Is sex addiction a real thing, or just an excuse for bad behavior?
In a recent article in CNN.com Blogs, (http://thechart.blogs.cnn.com/2012/03/29/new-book-questions-the-myth-of-sex-addiction/?hpt=hp_bn12) psychologist David Ley states in his new book, “The Myth of Sex Addiction,” that there is no such thing as sex addiction—that the term is just an excuse for bad behavior. I disagree with that position. In my view, the label of ‘addiction’ doesn’t excuse anything. That’s because my definition of addiction is anything we do to avoid taking responsibility for our feelings and the resulting behavior. Since my definition centers around choice, it is not about an illness that is ‘happening’ to you, and therefore cannot be used as an excuse.
In my experience, addictions are a result, not a cause. While they can cause many severe problems and even death, the underlying cause is the avoidance of responsibility for one’s own emotions, and sex addiction is no exception.
Let’s take an example:
Henry and Alicia have been married for 18 years. Alicia grew up in a household where looks and sexual desirability were highly admired. She learned early to attach her worth to whether a man desired her, and to try to fill her emptiness through male attention. Early in their marriage, Alicia attached her worth and happiness to whether or not Henry wanted to have sex with her. She had also learned in her family to get angry and blaming when she didn’t get what she wanted.
Henry grew up in an alcoholic home with two very controlling parents. He not only learned to turn to alcohol to avoid his feelings; he also learned to resist what Alicia wanted by shutting down. This was his way of not being controlled by her.
Both Alicia and Henry were addicted: Alicia was addicted to sex as a way of getting validated, and to anger to get her way. She was unwilling to take responsibility for defining her own worth, bringing herself joy, and learning to fill her own emptiness through her spiritual connection. Henry was addicted to alcohol to numb his feelings, and to withdrawal as his way of having control over not being controlled. Alicia was angry and hurt much of the time over Henry not wanting sex with her, and Henry was angry and hurt much of the time over Alicia wanting to use him sexually to fill her emptiness and validate her worth.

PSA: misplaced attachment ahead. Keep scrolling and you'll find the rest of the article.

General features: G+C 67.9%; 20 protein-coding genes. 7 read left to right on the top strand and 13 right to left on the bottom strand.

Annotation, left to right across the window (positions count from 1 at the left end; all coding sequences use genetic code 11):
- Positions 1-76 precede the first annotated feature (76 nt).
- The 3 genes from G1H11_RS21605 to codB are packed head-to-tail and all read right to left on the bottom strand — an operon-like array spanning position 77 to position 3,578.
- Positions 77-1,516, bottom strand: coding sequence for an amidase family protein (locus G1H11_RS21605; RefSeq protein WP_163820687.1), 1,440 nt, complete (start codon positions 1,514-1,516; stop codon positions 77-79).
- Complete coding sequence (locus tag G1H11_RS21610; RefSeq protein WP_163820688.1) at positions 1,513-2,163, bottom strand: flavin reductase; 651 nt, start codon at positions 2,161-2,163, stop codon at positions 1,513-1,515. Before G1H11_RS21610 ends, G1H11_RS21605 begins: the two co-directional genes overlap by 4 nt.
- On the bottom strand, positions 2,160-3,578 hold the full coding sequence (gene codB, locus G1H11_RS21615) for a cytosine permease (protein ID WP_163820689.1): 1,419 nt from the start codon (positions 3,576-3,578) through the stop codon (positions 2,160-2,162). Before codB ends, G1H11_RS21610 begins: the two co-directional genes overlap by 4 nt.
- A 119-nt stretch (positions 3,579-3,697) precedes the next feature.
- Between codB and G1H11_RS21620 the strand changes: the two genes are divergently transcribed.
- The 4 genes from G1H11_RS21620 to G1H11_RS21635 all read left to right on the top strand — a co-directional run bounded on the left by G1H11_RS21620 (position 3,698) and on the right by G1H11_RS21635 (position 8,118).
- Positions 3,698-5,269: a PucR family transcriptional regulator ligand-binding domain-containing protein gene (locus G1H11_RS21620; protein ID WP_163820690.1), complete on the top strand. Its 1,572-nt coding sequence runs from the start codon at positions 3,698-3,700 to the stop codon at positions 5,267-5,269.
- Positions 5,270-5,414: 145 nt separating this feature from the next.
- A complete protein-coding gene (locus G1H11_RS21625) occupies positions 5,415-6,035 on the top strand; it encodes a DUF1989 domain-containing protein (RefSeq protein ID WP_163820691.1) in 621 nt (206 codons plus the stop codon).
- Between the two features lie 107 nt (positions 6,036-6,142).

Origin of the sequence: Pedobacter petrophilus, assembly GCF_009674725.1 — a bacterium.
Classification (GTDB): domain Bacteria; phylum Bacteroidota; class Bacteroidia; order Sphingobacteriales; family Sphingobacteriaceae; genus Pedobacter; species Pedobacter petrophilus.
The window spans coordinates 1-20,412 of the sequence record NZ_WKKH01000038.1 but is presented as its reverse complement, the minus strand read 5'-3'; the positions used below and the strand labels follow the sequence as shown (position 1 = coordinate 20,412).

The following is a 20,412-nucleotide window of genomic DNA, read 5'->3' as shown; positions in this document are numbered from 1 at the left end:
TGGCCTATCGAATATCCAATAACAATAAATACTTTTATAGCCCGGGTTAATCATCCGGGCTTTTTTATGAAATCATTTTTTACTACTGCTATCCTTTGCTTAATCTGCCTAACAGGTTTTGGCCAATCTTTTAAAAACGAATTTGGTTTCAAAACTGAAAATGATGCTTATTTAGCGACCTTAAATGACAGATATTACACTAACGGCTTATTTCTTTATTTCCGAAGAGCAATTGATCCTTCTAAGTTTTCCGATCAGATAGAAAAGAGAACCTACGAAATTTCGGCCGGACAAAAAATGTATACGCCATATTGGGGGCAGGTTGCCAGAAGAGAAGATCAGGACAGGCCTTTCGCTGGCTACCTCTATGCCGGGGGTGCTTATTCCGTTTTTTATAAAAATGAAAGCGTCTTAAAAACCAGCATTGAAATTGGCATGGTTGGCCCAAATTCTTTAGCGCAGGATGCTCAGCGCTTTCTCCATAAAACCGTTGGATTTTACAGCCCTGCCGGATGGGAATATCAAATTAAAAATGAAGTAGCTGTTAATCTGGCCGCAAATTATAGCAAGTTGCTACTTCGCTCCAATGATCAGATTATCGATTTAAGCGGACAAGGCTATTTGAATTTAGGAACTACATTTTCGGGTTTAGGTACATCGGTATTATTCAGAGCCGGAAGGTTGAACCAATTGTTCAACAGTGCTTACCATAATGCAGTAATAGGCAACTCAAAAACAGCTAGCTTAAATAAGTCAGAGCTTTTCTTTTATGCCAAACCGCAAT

Both Alicia and Henry were addictively avoiding their deeper feelings of loneliness and heartbreak over their childhood and over their marriage with each other. By avoiding their painful feelings with their addictions, they were both abandoning themselves, and then wanting the other person to give them what they were not giving to themselves. By abandoning themselves with their various addictions, they were causing their anger, depression, anxiety, guilt, shame and emptiness, which then led to more addictive behavior.
Their addictions were not the primary cause of their pain, but the result of their self-abandonment.
SELF-ABANDONMENT is THE underlying cause of sex addiction and other addictions. Alicia and Henry’s addictions are the result of avoiding learning how to fill themselves with love from their spiritual source, so that they are not empty and needy of something external to fill them up and take away their pain.
While the above scenario is about a relationship where the woman is sexually addicted, it is far more common for the sex addict to be a man. I chose the example of the woman being the sex addict to show that both sexes can suffer from this addiction.
Addictions are not an excuse for bad behavior. Rather, addictions indicate a lack of courage to face painful feelings head on—to learn from them with love and compassion rather than avoid them with various addictions.
[Margaret Paul Relationship Toolbox]